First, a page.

What does this mean for CBD? It’s not entirely clear, but what we do know is that CBD affects numerous molecular targets[4], including those independent from the endocannabinoid system, such as serotonin receptors. We also know that CBD is non-toxic and has very few adverse effects. Therefore, it could be worth trying a dose of CBD before a tattoo session if you’re feeling particularly anxious.

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  • CBD and Inflammation

The 2-AG endocannabinoid affects a host of bodily functions[5], including those to do with the immune system and inflammation. Inflammation is the body's natural process for dealing with all manner of issues—whether infection or injury. Upon becoming inflamed, blood, enzymes, and antibodies are brought to the site of injury or infection, allowing it to be healed. The body is a wonderful thing.

However, sometimes this inflammation can cause discomfort and does not provide any benefits. The site of a new tattoo can be one of these instances, so you may want to reduce this effect. CBD is likely to affect the 2-AG endocannabinoid[6], which, in turn, could result in alterations to the body's immune response.

How To Use CBD for Tattoo Pain

Now that we have a clearer understanding of how CBD may affect the body's endocannabinoid system, how is it best administered? This depends on whether you want to influence the tattoo healing process, minimise tattoo pain, or just relax a little.

  • Before Your Tattoo Appointment

Talking CBD oil before an appointment could be a good idea if you’re feeling a little nervous. Oil is good, especially for long sessions, as it stays in the body for several hours, meaning you’ll experience its effects for the duration of the session. Plus, if you don’t smoke and you want a quick and easy way to take CBD, you’ve got one.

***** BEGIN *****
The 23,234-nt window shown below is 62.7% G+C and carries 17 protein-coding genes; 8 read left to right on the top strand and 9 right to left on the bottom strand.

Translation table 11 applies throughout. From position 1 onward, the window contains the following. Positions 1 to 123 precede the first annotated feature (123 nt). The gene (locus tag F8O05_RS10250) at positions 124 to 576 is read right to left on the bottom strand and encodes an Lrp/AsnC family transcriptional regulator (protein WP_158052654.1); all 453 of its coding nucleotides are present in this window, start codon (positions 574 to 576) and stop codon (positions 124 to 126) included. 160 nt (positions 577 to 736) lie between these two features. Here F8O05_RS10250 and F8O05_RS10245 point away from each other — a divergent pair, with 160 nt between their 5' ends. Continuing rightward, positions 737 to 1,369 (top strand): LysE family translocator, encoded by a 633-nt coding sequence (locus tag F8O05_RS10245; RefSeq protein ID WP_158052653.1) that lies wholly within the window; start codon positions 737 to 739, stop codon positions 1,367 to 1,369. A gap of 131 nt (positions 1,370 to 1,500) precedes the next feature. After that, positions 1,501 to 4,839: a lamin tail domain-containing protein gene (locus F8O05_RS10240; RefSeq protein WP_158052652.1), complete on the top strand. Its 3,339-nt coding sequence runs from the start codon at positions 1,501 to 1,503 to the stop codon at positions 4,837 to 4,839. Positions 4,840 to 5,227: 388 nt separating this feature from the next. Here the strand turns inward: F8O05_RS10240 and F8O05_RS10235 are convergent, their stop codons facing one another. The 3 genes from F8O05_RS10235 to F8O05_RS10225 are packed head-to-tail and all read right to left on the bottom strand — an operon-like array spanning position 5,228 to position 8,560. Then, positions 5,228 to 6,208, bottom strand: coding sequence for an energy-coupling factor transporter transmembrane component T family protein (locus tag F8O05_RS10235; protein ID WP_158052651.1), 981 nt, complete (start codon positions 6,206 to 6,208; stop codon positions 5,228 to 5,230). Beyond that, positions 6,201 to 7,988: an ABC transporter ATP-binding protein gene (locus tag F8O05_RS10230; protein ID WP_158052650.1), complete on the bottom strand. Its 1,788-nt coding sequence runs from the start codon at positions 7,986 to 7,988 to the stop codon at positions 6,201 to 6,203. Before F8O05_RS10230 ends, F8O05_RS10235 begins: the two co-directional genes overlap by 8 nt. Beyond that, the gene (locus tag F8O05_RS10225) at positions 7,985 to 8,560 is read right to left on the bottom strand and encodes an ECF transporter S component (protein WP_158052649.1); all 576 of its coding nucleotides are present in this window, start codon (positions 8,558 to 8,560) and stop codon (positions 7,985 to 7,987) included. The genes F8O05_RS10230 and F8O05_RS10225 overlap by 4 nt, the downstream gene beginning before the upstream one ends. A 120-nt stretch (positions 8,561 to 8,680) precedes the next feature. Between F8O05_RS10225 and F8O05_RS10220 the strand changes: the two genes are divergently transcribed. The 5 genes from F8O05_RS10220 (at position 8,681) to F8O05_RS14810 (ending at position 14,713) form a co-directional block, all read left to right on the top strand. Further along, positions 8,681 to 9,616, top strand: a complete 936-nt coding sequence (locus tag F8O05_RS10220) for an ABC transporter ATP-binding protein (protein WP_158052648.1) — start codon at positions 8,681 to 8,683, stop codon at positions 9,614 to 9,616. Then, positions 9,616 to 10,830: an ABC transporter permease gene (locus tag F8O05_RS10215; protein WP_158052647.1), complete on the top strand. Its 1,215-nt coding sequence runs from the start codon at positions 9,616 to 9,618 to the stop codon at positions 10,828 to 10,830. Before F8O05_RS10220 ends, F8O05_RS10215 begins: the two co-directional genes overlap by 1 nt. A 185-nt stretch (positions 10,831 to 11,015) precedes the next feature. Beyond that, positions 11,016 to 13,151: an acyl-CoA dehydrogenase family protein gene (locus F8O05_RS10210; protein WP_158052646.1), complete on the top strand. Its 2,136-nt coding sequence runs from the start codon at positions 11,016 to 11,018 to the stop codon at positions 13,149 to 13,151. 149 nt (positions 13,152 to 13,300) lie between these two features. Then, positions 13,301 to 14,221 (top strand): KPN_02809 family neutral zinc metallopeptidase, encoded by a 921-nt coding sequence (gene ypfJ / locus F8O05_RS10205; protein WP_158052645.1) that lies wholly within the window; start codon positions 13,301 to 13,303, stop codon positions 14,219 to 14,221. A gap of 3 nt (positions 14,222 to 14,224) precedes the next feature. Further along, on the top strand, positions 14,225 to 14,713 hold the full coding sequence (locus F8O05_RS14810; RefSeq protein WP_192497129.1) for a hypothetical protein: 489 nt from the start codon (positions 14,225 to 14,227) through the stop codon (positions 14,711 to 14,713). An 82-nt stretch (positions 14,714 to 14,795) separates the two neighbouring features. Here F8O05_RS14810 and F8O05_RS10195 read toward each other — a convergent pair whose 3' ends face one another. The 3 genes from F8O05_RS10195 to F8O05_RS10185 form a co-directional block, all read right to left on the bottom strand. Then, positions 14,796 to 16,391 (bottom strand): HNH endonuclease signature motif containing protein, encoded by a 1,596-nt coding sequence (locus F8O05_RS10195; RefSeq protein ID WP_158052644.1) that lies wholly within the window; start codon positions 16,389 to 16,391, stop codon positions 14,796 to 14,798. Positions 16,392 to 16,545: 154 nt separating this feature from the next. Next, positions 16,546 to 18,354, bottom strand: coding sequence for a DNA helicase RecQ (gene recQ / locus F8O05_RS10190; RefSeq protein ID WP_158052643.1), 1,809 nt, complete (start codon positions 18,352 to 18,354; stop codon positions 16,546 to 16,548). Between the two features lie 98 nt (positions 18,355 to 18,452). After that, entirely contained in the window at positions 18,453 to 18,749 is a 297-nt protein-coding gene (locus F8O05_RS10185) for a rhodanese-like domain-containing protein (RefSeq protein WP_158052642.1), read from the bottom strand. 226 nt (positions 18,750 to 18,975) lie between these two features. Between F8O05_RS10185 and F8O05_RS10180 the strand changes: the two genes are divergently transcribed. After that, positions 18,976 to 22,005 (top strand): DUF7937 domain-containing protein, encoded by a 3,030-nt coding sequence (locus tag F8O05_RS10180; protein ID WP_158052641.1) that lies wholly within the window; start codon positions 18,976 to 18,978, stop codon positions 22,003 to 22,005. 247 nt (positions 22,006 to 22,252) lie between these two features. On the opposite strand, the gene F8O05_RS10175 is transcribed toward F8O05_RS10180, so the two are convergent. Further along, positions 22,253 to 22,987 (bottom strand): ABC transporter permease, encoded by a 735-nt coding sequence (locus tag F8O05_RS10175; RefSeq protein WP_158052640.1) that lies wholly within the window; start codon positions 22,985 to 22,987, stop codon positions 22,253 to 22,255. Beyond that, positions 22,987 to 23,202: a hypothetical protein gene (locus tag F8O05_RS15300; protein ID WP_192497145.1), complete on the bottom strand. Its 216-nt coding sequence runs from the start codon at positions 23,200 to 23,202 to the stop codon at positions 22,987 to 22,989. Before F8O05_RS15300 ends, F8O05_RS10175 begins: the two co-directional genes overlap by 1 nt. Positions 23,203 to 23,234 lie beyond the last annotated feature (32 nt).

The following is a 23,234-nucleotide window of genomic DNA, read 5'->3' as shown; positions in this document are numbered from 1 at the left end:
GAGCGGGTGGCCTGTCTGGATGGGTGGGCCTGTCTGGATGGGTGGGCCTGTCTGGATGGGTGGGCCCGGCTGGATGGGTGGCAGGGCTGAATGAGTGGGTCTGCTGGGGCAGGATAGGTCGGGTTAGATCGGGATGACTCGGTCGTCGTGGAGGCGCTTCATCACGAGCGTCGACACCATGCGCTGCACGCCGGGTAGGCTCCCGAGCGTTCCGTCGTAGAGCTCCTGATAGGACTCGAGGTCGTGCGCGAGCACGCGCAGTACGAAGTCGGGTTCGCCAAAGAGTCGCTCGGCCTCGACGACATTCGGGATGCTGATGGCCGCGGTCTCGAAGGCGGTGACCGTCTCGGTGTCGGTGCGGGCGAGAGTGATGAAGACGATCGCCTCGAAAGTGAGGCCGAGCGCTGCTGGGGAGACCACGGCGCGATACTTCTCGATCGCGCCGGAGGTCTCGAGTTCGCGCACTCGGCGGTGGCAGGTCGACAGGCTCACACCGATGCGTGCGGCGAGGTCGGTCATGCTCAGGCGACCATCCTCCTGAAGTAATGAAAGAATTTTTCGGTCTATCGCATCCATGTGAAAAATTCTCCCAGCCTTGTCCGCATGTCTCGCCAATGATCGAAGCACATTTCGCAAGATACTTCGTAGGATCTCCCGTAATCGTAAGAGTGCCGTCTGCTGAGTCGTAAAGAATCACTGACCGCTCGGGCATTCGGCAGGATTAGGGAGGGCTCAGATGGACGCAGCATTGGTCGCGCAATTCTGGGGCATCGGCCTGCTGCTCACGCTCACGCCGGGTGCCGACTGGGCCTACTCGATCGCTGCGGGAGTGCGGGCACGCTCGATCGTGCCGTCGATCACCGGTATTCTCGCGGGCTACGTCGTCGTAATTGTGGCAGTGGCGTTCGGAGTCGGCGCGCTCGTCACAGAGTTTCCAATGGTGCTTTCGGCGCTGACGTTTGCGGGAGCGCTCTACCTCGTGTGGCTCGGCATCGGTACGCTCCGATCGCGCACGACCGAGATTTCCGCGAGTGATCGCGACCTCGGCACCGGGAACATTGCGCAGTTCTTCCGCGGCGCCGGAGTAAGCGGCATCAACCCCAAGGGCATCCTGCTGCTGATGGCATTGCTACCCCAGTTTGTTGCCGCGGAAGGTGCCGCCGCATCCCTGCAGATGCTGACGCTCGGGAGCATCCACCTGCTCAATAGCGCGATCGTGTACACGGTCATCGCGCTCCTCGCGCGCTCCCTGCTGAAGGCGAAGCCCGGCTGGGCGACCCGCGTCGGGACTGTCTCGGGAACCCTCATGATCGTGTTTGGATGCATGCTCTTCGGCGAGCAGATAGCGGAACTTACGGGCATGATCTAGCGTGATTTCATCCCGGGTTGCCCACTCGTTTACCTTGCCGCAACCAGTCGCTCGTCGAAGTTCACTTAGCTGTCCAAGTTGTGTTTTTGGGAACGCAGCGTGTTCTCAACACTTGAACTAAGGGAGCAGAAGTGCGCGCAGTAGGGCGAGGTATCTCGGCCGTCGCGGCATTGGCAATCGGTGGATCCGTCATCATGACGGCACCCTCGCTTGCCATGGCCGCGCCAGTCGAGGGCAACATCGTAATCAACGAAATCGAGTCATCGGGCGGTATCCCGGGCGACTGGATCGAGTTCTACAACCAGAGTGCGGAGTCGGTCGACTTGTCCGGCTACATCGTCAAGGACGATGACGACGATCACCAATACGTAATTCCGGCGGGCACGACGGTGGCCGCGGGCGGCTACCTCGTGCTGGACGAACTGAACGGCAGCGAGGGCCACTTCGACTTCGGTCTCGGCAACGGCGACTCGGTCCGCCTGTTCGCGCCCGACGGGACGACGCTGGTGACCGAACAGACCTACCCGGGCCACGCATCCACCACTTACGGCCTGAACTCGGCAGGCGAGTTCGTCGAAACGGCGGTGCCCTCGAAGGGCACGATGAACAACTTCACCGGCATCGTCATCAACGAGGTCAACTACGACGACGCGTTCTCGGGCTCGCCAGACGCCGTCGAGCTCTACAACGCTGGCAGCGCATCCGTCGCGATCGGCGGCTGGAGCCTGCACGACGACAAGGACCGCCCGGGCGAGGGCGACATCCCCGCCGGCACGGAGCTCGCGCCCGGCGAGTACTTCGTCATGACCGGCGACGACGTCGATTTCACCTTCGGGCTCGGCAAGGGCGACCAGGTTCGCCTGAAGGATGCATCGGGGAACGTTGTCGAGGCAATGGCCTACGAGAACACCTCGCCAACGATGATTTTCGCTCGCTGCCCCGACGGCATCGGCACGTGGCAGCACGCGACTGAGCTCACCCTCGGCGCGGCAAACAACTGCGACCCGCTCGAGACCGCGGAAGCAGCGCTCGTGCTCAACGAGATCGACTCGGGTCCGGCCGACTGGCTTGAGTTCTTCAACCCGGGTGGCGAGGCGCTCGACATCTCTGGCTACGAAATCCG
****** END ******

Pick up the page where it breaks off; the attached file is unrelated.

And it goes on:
How To Use CBD for Tattoo Pain
  • During Your Tattoo Appointment

You’ll have to check with your tattoo artist before trying this one. But if you’re able to vape during your session, this can be a great way to take your mind off the pain. Not only do you get to imbibe the powers of CBD, but the act of inhaling will give you something to focus on other than the repetitive stabbing of a needle into your skin.

How To Use CBD for Tattoo Pain
  • After Your Tattoo Appointment

After your appointment, you will likely find that your tattoo continues to hurt as the skin heals. In this case, perhaps try applying a topical CBD cream to the area to soothe it and moisturise the skin in the process. These can be picked up in any health and body shop. If you can find oil-based ones, perhaps consider applying them under the wrapping to keep the skin moist and stop it from getting too sore.

How To Use CBD for Tattoo Pain

Does CBD Have Any Disadvantages for Tattooing?

CBD has no real disadvantages for tattooing. As stated, it’s non-toxic, and it’s not an addictive substance. So you’re unlikely to have any serious issues with it. That being said, CBD is not for everyone. And though it is non-psychotropic, it can still have side effects.

Moreover, it can interfere with some prescription medications. So before you set off to a tattoo parlour under the influence, we’d recommend trying CBD at least once in the comfort of your own home to be sure that it works for you. With any doubts, always consult your doctor.

External Resources:
  1. Cannabinoids in the management of difficult to treat pain https://www.ncbi.nlm.nih.gov
  2. Cannabidiol prescription in clinical practice: an audit on the first 400 patients in New Zealand | BJGP Open https://bjgpopen.org
  3. Cannabidiol in Anxiety and Sleep: A Large Case Series https://www.ncbi.nlm.nih.gov
  4. Molecular Targets of the Phytocannabinoids-A Complex Picture https://www.ncbi.nlm.nih.gov
  5. Antioxidative and Anti-Inflammatory Properties of Cannabidiol https://www.ncbi.nlm.nih.gov
  6. Cannabinoids as novel anti-inflammatory drugs https://www.ncbi.nlm.nih.gov
Disclaimer:
This content is for educational purposes only. The information provided is derived from research gathered from external sources.